And so, on Saturday, the men brought the trucks and saws and rope and they cut her down. The second half of the tree – the one that fell with the snow on the morning of the funeral. The one that was still on.

They cut her down, even though she was standing bravely, without her friend.

I almost cried as they chopped that beautiful, living tree into pieces. I stood in our front window and thought, “Thank God it’s not snowing. We cut it down in time.”


There were buds on the branches. It would have bloomed again.

We’ve got piles of wood on the side of the house again, and now a bench made of the trunk.


I hate that we cut down a living thing that was just living it’s life at an altered angle. It was just trying to reach for the sun.

And yet, sometimes we have to rip things out of the ground for our own safety. We have to cut things up that no longer are good for us, take what was and make it into something new.

The beautiful process of recognizing  you can’t postpone some things and move forward by taking actions where you can.


We will plant more trees and they will grow and shade us and bring fresh oxygen into our lungs.

You just have to do the beautiful cutting first.


Oh, that’s risky.

What I’m going to write about today doesn’t feel beautiful. It feels scary, and uncomfortable, and really frustrating. And in fact it’s something I wish I could eliminate from my life all together, because it makes my stomach hurt and tears come to my eyes. Risk. Isn’t that a nasty four letter word? In light of our recent circumstances, risk seems to be a consistent undertone in decision making. So this is my effort to reclaim that little word and say, ” Hey you, you RISKY situation you, I see you and I’m going to do it anyways.”

I think, when I was in elementary school, my teachers would often tell my parents, “Katie doesn’t take many risks.” I guess that personality trait stuck with me and continues to be in my blood, my character make up. I like to play it safe, assess a situation, and see all the possible outcomes before making a decision. I’ll usually make a decision after taking some time to calculate the risk, and the benefits too. I’ve been known to do cost analysis, make pro/con lists, weigh the options. But, surprise, God isn’t working that way in my life right now. In fact, it’s quite the opposite.

This week we made the decision for Dylan to take a part time job. No more unemployment benefits, and no guarantee that there will be enough hours in the workweek to make ends meet. A scary risk. But I am trusting in a wide open door where an interview and job offer came easy, and in the hopes that this may lead to new connections, new opportunities, and perhaps something else. They say it is better to be working. That it is easier to find a job when you have a job. Ugh…please help me to remember this. It is so easy to see the potential negatives in a risky situation rather than the positives.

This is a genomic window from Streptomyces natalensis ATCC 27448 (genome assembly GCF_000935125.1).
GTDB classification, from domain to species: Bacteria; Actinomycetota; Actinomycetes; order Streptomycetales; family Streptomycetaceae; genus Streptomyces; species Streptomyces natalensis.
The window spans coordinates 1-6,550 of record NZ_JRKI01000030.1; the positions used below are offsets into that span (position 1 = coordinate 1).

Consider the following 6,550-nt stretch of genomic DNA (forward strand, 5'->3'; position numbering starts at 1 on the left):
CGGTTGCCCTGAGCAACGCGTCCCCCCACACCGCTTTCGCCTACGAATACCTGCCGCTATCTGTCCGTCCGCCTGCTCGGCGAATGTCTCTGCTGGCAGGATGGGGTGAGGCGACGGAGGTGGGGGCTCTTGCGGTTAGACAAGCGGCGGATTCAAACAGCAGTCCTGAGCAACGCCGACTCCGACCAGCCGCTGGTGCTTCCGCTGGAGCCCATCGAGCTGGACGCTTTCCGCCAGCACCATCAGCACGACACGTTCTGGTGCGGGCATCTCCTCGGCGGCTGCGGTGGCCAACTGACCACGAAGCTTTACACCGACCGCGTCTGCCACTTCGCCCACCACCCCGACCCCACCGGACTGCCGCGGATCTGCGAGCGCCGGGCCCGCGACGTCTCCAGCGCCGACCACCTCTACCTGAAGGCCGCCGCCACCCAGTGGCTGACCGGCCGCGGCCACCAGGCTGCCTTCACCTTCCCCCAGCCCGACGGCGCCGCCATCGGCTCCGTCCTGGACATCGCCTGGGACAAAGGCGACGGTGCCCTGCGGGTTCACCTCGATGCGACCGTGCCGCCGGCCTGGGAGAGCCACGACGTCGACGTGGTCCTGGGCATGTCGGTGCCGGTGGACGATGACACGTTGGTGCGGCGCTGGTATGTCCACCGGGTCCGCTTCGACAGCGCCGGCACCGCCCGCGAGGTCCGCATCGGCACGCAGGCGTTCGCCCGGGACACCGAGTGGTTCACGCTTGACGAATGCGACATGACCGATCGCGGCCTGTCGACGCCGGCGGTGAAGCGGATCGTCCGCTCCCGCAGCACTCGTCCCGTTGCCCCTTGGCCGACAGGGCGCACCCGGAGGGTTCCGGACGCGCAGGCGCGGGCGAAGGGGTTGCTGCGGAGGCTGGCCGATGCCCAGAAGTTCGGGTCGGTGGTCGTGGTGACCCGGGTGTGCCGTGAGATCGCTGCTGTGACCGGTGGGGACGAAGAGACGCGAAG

We took another huge risk this week in that we finally set a date for our wedding! This risk, this one is exciting, it’s one I’ve been waiting for for quite awhile. But doesn’t the big MARRIAGE feel like it has a huge risk too. In my generation, half of our parents are divorced, and there are so many things that can go wrong. Wedding planning alone, on a small non-profit salary budget with the help of our parents, feels risky. Picking a venue that fits 200 people feels risky. What if it rains, what if its windy, and what if I get too overwhelmed by all those wedding decisions? Because I am not the girl who cares about those Chivali chairs. Or whatever they are called.


Something to celebrate

About a year ago I remember I participated in a group conversation where we were talking about risks we had taken. The context was risks “at-risk” youth take – at risk of what? I’m not sure I like that term. Most people’s responses leaned towards negative risk behaviors, stupid things kids had done in high school, drinking too much, driving a car with their eyes closed. The facilitator redirected the dialogue mid-conversation and asked us, “Why does society always think risk taking is bad? What are some good risks you took?” And I think that is the perspective I am hoping for here. Yes, there is a risk in not knowing for sure where that pay check is going to come from. And yes, in this day and age, marriage is maybe one of the biggest risks I will ever take in my life. But I know this. I love Dylan and I wouldn’t want another life partner. We are going through tough stuff now, and maybe it won’t get easier. But at least we will be together. And maybe we will drain our bank account for a four hour celebration because we want to get married and I’m kinda sick of waiting for that perfect moment where we say ahh, now the situation is great – let’s move ahead. I am not sure it’s going to arrive and if I take this approach, I might be waiting forever.

I came across this quote today – they say Brad Pitt said it, I’m not quite sure – but it goes like this, ” A family is a risky venture, because the greater the love, the greater the loss. That’s the trade off, But I’ll take the risk.” Oh, that nasty four letter word.  When I care about people, when I want success, when I wait around for clear answers, there is risk that I may get hurt and lose it all.  That loss is perhaps a real consequence, but I want to live in the moment and continue to hope for something better.  There is beauty in the potential positive outcomes of risk, and the learning opportunity in the negative consequences of risk. And beauty in me being vulnerable and saying, “this kinda sucks.” This trusting stuff is risky business… but what’s the alternative?